:: soldering job ::
Steve Mastin had just attended a conference organized by ICO (Innovate | Collaborate | Oregon) and is talking about medical research companies involved in brain research and so forth. The Vollum Institute gives OHSU an international reputation. Electrical Geodesics, based in Eugene, makes those "hair net" EEG devices with 256 receptors, now being used in sleep disorder research and so forth.
However, Oregon has a hard time retaining its top researchers, who tend to get hired away by companies with better facilities. Oregon is more a way station than a final destination in the medical research biz at this point in its history. A lot of the research simply happens overseas e.g. the AIDS vaccine is being researched in Thailand.
Some brain researchers are focused on nematodes, creatures with only about 5000 neurons in their brains. Understanding the human brain requires starting with simpler models.
Some nematodes cause serious diseases although there's hardly any commercial activity around curing these because the tropical regions where these occur are too poor to fund and buy the drugs. Resulting from nematode research is a microscope stage that adjusts its positions hundreds of times a second to hold a wiggling specimen steady relative to the microscope eye.
Steve had heard an impressive talk at the World Trade Center downtown by Larry Sherman with OHSU and the Primate Center out near OGI. The brain continues to rewire itself throughout life, retains its plasticity. Music, both performing it and listening to it, helps the brain resist degradation through aging. Glenn saw the link to Oliver Sacks and his Musicophilia presentation, which I managed to miss. The poster for that event is in front of the one about Moira Gunn's presentation and her Biotech Nation, which is what today's session is all about.
Mastin focuses on technology transfer, getting results from research in a university setting moved into the private sector for commercial applications. Oregon has had some nasty barriers to this happening in the public sector, however there's been a sea change and more transfer is happening. Oregon's small biomedical firms still lack managerial experience in Steve's assessment, meaning we still see a lot of failures and missed opportunities as people try to learn on the job.
Flipping through the conference materials, I'm seeing a lot of emphasis on early detection of brain function degradation through home monitoring systems. I'm reminded of CareWheels and Ron Braithwaite's presentation. Older people wanting to stay in their own homes might be assisted with non-intrusive, non-invasive monitoring with a layer of software for flagging possible episodes in need of a response or intervention. These care systems would include a lot of humans in the loop. In Ron's model, some of the monitors might likewise be home bound.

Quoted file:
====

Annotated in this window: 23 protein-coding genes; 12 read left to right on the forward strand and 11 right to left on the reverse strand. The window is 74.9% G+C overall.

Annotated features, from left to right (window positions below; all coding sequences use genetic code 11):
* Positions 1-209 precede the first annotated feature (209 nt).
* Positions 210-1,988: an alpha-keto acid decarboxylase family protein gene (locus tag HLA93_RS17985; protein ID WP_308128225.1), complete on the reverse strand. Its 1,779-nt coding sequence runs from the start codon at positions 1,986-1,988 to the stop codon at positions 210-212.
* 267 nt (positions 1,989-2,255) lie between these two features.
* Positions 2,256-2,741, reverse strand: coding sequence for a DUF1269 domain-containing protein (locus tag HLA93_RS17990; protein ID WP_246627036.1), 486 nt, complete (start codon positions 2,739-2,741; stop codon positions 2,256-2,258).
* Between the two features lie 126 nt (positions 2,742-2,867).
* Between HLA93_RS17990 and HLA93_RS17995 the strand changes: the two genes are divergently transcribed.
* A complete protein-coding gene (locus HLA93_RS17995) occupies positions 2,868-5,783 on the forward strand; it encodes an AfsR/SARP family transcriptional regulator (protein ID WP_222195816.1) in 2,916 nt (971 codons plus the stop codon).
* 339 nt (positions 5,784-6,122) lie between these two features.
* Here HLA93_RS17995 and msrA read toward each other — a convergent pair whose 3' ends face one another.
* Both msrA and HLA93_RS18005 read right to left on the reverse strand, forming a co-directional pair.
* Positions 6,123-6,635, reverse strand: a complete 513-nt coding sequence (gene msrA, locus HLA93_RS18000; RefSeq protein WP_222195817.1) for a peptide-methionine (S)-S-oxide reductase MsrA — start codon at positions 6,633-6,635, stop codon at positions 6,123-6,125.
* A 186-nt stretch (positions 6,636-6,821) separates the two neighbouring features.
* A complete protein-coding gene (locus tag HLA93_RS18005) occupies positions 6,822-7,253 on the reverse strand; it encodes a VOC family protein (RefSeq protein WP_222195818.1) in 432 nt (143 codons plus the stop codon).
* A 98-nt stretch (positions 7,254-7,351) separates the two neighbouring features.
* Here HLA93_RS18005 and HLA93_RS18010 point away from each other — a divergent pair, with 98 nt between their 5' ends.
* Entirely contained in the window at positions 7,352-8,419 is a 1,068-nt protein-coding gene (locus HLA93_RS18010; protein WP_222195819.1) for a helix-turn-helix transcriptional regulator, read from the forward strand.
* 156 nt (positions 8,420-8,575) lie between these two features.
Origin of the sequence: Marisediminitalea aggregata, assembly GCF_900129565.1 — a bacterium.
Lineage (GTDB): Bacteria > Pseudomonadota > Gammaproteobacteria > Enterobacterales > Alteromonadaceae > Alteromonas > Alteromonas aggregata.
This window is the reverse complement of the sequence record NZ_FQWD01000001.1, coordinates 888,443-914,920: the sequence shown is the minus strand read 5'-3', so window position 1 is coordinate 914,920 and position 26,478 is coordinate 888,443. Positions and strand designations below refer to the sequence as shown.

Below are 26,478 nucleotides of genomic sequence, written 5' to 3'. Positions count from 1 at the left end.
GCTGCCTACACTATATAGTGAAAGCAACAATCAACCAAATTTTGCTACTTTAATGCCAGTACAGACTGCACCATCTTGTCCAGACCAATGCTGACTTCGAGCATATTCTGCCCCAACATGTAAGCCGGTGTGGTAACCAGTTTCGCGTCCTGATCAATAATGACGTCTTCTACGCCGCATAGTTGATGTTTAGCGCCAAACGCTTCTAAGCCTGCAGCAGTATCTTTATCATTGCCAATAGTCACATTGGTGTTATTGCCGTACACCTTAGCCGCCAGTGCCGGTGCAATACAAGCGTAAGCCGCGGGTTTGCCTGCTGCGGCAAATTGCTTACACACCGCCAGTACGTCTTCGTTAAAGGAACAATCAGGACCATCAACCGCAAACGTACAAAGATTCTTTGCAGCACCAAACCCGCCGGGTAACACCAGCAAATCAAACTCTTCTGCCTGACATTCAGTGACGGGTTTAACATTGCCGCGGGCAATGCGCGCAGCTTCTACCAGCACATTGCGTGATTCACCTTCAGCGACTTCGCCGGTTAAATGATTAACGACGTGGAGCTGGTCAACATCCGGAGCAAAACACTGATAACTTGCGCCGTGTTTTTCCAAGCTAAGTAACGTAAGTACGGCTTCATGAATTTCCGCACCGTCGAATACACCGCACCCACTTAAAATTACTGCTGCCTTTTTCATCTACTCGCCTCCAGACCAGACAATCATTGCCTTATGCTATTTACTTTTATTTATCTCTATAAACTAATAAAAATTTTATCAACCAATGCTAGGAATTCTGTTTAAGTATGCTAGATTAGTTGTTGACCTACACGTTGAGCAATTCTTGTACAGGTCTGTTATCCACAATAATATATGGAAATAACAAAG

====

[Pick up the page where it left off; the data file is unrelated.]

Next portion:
Bill Shepard remembered to bring his soldering gear, based on last week's discussion. I'd found a lot of lore on the Web about my specific model of DVD player and the capacitor that tends to go out. Just buy a 1000 micro-farad replacement at Radio Shack, rated to higher voltage, and replace the defective one. Bill did that and indeed, the DVD player sprang to life. A farad, a unit of capacitance, defines a 1 volt difference when charged up by one coulomb (one amp flowing for one second).
Wanderers is planning a field trip to ONAMI, the nanotechnology research center, in about three weeks.
Buzz showed up towards the end, exultant that Tim's Green Lite Motors had achieved semi-finalist status in the Clean Tech Open in Seattle, a $50K prize. Now it's on to the national championship contest. Tim and Kym are Wanderers as well.
Jim Buxton wonders if Frank Baum's Tin Man character in the Wizard of Oz might've drawn on the fact that woodsmen actually wore "tin cloth" (a marketing term, as tin connoted "durable"). Although Dick Pugh isn't here, he's much in our conversation about meteorites. Steve might bring some moldavite aka Libyan desert glass to Duane's gemology presentation next time.